Northern fulmars are known to swallow plastic regularly, with unknown effects. Image: By Peter Pearsall/US Fish and Wildlife Service (public domain), via Wikimedia Commons
This article first appeared on the www.climatenewsnetwork.net website
by Tim Radford
Artificial fibres now go everywhere. The oceans’ plastic tide may reach their whole depth, entering marine life and people.
The world’s seas could be home to a vast reservoir of hitherto unidentified pollution, the growing burden of the oceans’ plastic tide.
Up to 21 million tonnes of tiny and invisible plastic fibres could be floating in the first 200 metres of the Atlantic Ocean alone. And as British research exposed the scale of the problem, American chemists revealed that for the first time they had found microplastic fibres incorporated within human organ tissues.
A day or two later Dutch scientists demonstrated that plastic waste wasn’t simply a passive hazard to marine life: experiments showed that polluting plastic released chemicals into the stomachs of seabirds.
But first, the global problem. Oceanographers have known for decades that plastic waste had found its way into the sea: floating on the surface, it has reached the beaches of the remote Antarctic, been sampled in Arctic waters, been identified in the sediments on the sea floor and been ingested by marine creatures, from the smallest to the whale family.
Ominously, researchers warn that the sheer mass of plastic waste could multiply threefold in the decades to come. And, unlike all other forms of human pollution, plastic waste is here to stay, one day to form a permanent geological layer that will mark the Anthropocene era.
“Plastic is making its way into our bodies but very few studies have looked for it there. We don’t know whether this plastic is just a nuisance or whether it represents a human health hazard”
Scientists report in the journal Nature Communications that at 12 places along a 10,000 km north-south voyage in the Atlantic late in 2015, the waters were sampled for evidence of just three forms of plastic litter: polyethylene, polypropylene and polystyrene.
These samples were taken at depths of 10 metres below the surface, between 10 and 30 metres below what oceanographers call the mixed layer, and then 100 metres even deeper.
They then looked for fragments of the three plastics right down to the scale of 25 millionths of a metre, and began counting. They found up to 7,000 particles of all three types in a cubic metre of seawater.
Then they did the sums: people have been throwing plastic bags, packets, bottles, cups, nets and packaging away since 1950, and it has been getting into the Atlantic since 1950, with the estimated mass so far ranging from 17 million to 47 million tonnes.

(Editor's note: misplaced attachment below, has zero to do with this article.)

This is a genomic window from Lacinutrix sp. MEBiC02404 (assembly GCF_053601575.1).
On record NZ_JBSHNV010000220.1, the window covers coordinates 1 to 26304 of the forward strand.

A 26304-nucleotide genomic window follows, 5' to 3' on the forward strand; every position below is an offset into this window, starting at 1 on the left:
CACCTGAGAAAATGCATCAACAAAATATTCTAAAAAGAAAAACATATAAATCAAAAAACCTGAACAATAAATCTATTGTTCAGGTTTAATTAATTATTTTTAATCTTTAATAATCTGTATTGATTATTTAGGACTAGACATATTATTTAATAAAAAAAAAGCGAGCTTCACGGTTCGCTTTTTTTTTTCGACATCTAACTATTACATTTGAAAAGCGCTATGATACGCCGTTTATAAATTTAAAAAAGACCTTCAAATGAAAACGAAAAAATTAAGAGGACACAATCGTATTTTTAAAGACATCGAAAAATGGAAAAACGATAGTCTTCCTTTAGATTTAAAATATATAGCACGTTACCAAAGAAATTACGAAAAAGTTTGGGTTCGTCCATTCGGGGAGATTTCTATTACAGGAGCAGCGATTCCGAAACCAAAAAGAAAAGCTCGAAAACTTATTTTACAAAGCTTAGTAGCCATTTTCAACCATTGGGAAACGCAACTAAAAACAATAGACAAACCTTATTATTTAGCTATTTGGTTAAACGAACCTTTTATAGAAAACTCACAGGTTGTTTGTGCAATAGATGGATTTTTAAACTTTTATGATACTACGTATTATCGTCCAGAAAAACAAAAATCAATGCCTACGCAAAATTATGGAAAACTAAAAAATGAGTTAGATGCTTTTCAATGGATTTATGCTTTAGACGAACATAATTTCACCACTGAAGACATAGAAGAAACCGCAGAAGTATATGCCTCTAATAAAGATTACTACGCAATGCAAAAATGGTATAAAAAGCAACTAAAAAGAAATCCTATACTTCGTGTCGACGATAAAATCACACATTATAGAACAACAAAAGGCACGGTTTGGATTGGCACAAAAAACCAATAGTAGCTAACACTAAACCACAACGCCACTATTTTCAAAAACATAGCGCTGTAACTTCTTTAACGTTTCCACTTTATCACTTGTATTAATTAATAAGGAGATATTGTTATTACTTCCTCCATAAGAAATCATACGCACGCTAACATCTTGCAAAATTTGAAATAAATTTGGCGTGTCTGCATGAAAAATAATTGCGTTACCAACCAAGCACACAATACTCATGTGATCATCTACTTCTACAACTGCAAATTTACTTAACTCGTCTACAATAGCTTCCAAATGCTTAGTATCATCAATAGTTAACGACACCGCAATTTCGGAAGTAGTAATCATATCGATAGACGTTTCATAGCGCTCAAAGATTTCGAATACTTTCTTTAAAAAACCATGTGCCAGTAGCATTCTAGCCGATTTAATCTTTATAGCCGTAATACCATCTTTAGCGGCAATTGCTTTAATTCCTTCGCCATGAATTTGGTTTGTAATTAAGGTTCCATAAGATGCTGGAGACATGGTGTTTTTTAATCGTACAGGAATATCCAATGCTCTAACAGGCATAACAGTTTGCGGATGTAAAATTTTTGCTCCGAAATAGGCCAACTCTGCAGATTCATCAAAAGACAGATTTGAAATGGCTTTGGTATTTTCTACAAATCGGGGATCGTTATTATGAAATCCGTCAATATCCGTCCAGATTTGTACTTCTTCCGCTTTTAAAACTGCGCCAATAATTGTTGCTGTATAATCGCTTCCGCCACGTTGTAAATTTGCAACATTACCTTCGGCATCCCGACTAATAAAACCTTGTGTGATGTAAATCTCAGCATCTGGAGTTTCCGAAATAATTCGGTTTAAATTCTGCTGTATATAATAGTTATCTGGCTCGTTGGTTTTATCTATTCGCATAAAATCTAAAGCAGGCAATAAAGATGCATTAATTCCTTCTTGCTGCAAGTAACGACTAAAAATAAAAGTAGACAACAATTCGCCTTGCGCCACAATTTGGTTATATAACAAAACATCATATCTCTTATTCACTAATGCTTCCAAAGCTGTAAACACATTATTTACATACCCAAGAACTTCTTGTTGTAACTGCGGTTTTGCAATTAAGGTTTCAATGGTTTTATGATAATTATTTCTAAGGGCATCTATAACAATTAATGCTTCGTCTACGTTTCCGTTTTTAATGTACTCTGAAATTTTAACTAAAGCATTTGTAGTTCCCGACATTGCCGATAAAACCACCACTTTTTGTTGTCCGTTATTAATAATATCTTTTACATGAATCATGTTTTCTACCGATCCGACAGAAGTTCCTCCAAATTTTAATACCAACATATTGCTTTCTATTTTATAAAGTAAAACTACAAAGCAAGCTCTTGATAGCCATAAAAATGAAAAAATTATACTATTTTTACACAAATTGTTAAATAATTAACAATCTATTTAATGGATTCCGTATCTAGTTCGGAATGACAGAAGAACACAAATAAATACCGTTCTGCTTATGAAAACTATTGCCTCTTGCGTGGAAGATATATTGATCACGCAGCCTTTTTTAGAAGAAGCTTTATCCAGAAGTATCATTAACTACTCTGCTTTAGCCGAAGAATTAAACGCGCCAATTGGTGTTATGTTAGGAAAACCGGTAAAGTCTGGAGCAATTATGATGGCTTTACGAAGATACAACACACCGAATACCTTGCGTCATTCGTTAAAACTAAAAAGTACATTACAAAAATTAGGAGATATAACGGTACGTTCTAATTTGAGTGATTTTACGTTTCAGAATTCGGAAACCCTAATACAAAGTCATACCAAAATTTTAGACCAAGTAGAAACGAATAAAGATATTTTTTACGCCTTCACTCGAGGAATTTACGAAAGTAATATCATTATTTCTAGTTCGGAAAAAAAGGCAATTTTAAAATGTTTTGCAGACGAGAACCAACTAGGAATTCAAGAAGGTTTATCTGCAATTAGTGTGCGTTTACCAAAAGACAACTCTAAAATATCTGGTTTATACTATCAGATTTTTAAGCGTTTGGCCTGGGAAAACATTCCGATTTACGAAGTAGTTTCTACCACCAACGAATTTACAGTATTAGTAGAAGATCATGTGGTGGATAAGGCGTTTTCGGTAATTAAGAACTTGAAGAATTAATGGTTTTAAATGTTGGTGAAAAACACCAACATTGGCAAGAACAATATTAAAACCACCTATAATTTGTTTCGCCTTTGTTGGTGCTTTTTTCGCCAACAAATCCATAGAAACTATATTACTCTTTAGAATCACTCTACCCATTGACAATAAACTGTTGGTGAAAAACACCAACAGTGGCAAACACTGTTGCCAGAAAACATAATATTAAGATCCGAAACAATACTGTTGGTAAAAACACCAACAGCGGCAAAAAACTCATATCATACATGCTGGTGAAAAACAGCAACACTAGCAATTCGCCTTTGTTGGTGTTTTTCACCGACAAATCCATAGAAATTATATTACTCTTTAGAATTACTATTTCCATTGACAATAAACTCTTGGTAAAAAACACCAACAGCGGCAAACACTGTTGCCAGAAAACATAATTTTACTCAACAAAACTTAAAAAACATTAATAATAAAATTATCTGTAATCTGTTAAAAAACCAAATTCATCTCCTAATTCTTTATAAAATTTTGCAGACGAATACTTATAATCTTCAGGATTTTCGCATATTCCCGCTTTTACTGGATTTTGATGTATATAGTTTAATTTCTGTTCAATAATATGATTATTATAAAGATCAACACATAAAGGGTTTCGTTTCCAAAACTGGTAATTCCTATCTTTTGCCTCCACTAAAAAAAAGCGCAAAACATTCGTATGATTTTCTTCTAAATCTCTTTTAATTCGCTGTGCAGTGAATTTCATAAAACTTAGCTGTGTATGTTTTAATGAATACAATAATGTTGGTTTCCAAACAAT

The Atlantic has an average depth of 3000 metres. The discovery that the mass of plastic just in the upper 200 metres of one ocean lies somewhere between 12 and 21 million tonnes suggests that the flow of plastic into the seas everywhere may have been seriously under-estimated.
“Previously, we couldn’t balance the mass of floating plastic we observed with the mass we thought had entered the ocean since 1950,” said Katsiaryna Pabortsava of the UK National Oceanography Centre, at Southampton, who led the study.
“This is because earlier studies hadn’t been measuring the concentrations of ‘invisible’ microplastic particles beneath the ocean surface. Our research is the first to have done this across the entire Atlantic, from the UK to the Falklands.”
Large plastic fragments disfigure the landscape and represent a direct threat to animals that mistake them for food.
Nobody yet knows how dangerous microplastic fibres might be, but if they are consumed by little animals they soon get concentrated in bigger predators, including the greatest predators of all: humans.
Scientists told the American Chemical Society – at a virtual meeting – that they had developed the techniques needed to identify microplastic fibres in 47 samples from donated lungs, liver, spleen and kidneys: that is, such fragments did more than simply pass through a gastrointestinal tract. They became part of human flesh.
“There’s evidence that plastic is making its way into our bodies but very few studies have looked for it there,” said Charles Rolsky of Arizona State University. “And at this point we don’t know whether this plastic is just a nuisance or whether it represents a human health hazard.”
Although plastic seems to be durable and indestructible, there may be evidence that it can react with biology. The journal Frontiers in Environmental Science reports that fragments of plastic, collected from beaches and incubated in natural oils from the stomachs of a seabird known as the northern fulmar – hunted for food in the Faroe Islands – eventually released chemicals.
These were agents that had been added in the process of making that plastic: among them flame retardants, stabilisers and plasticisers. Once again, there is no certainty that such releases would harm the birds, but some of these chemicals have been identified in other tests as hormone disruptors.
“I’ve been working on northern fulmars for almost 10 years,” said Susanne Kühn of Wageningen Marine Research in the Netherlands.
“As these seabirds ingest plastics regularly, and 93% of the fulmars from the North Sea have some plastic in their stomachs, it is important to understand the potential harm this could cause.” − Climate News Network
About Tim Radford
Tim Radford, a founding editor of Climate News Network, worked for The Guardian for 32 years, for most of that time as science editor. He has been covering climate change since 1988